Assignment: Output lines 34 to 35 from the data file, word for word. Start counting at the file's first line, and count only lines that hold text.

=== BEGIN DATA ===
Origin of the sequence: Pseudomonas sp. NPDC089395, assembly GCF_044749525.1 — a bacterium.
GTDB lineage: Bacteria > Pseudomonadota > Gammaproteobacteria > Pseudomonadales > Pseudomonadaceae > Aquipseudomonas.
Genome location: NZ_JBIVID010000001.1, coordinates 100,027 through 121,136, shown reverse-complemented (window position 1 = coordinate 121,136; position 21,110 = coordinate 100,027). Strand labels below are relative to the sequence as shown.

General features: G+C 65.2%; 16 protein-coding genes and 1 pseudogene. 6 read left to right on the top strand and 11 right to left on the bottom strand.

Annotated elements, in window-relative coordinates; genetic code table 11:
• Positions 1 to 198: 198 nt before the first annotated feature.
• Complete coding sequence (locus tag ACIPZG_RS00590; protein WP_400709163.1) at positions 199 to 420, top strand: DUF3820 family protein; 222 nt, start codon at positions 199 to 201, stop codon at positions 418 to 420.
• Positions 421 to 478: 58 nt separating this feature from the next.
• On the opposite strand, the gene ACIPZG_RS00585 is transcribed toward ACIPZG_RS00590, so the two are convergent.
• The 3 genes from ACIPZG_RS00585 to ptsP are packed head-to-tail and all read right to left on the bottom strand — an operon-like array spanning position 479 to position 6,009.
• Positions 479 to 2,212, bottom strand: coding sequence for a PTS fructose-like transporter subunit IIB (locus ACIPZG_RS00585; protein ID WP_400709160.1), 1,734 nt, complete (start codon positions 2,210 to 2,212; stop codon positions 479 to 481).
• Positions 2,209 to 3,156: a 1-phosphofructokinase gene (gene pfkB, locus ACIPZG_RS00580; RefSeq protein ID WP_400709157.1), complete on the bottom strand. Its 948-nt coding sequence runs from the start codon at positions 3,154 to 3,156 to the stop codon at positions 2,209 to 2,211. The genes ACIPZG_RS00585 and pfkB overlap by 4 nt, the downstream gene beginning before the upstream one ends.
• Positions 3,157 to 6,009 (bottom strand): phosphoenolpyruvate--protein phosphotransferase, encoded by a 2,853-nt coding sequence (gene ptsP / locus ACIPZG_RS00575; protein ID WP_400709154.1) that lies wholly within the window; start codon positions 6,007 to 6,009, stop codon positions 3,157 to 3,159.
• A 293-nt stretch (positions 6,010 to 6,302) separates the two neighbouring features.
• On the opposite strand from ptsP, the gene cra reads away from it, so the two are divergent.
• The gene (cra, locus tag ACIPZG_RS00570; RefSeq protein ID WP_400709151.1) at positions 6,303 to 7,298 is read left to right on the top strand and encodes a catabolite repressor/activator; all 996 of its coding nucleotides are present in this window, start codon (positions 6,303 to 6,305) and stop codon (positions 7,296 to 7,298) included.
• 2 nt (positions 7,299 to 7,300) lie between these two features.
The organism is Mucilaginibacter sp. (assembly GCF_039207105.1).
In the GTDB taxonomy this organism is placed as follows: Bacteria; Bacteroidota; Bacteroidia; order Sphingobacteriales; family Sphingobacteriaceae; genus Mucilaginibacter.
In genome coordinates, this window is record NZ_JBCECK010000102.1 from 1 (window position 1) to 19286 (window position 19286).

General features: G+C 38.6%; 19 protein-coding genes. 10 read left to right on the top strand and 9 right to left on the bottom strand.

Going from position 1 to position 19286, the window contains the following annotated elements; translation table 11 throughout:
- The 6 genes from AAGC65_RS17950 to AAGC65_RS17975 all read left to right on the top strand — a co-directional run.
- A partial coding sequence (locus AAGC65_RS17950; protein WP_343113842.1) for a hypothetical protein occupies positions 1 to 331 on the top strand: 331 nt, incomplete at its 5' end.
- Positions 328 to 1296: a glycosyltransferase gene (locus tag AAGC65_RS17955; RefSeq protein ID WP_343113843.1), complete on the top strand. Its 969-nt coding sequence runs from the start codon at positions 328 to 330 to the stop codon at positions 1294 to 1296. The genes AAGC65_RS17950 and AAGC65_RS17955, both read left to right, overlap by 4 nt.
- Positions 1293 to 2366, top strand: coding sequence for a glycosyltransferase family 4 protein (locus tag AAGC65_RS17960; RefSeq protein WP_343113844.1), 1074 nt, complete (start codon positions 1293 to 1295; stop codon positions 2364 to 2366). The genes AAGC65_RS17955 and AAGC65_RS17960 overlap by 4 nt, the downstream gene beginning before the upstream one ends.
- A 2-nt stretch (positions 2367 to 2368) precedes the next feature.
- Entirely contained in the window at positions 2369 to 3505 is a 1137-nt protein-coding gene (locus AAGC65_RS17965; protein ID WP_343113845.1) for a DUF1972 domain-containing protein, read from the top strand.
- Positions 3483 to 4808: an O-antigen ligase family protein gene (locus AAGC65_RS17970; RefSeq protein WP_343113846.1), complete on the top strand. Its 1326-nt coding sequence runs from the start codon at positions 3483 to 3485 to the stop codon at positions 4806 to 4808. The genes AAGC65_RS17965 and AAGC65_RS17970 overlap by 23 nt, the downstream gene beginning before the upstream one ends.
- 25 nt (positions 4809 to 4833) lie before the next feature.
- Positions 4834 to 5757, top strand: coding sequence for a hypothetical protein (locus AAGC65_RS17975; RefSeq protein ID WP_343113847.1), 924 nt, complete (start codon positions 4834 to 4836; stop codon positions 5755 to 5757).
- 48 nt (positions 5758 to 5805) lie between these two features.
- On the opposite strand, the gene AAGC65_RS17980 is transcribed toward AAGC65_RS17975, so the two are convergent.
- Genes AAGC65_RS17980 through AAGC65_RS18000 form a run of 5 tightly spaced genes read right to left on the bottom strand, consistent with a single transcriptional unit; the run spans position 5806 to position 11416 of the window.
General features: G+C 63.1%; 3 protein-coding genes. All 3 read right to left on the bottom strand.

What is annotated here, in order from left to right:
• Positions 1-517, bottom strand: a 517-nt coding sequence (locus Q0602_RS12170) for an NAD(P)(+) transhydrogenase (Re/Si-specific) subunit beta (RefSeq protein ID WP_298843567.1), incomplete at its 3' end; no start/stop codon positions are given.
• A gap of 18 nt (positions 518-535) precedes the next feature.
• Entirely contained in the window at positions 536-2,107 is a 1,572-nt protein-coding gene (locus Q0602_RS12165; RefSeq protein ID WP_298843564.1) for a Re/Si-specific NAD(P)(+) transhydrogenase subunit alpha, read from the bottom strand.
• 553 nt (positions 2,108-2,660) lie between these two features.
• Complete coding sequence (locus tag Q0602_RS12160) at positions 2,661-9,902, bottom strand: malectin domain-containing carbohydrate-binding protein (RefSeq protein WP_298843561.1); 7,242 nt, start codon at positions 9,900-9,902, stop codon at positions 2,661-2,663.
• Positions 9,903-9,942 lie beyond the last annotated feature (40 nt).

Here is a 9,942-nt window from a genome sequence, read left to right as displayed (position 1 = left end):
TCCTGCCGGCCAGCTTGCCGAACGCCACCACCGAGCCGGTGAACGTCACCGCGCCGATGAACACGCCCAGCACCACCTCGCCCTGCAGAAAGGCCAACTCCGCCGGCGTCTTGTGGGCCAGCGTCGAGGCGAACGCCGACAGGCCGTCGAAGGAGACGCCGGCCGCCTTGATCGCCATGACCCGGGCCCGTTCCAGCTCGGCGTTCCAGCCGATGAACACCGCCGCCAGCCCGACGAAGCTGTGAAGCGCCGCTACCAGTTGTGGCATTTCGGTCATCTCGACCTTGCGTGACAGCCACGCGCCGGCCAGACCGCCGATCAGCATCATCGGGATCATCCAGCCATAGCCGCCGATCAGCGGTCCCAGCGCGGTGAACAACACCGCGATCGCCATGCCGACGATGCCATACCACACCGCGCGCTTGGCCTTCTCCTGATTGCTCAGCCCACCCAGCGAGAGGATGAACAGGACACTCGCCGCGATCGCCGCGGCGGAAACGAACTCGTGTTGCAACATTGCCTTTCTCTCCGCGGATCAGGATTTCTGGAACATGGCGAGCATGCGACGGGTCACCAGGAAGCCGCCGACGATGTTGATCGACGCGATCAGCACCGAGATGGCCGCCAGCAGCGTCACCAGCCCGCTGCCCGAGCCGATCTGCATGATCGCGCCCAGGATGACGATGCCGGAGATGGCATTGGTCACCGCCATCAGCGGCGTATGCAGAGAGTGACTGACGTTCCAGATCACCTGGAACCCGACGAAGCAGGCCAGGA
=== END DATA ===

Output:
- Genes AAGC65_RS17980 through AAGC65_RS18000 form a run of 5 tightly spaced genes read right to left on the bottom strand, consistent with a single transcriptional unit; the run spans position 5806 to position 11416 of the window.
General features: G+C 63.1%; 3 protein-coding genes. All 3 read right to left on the bottom strand.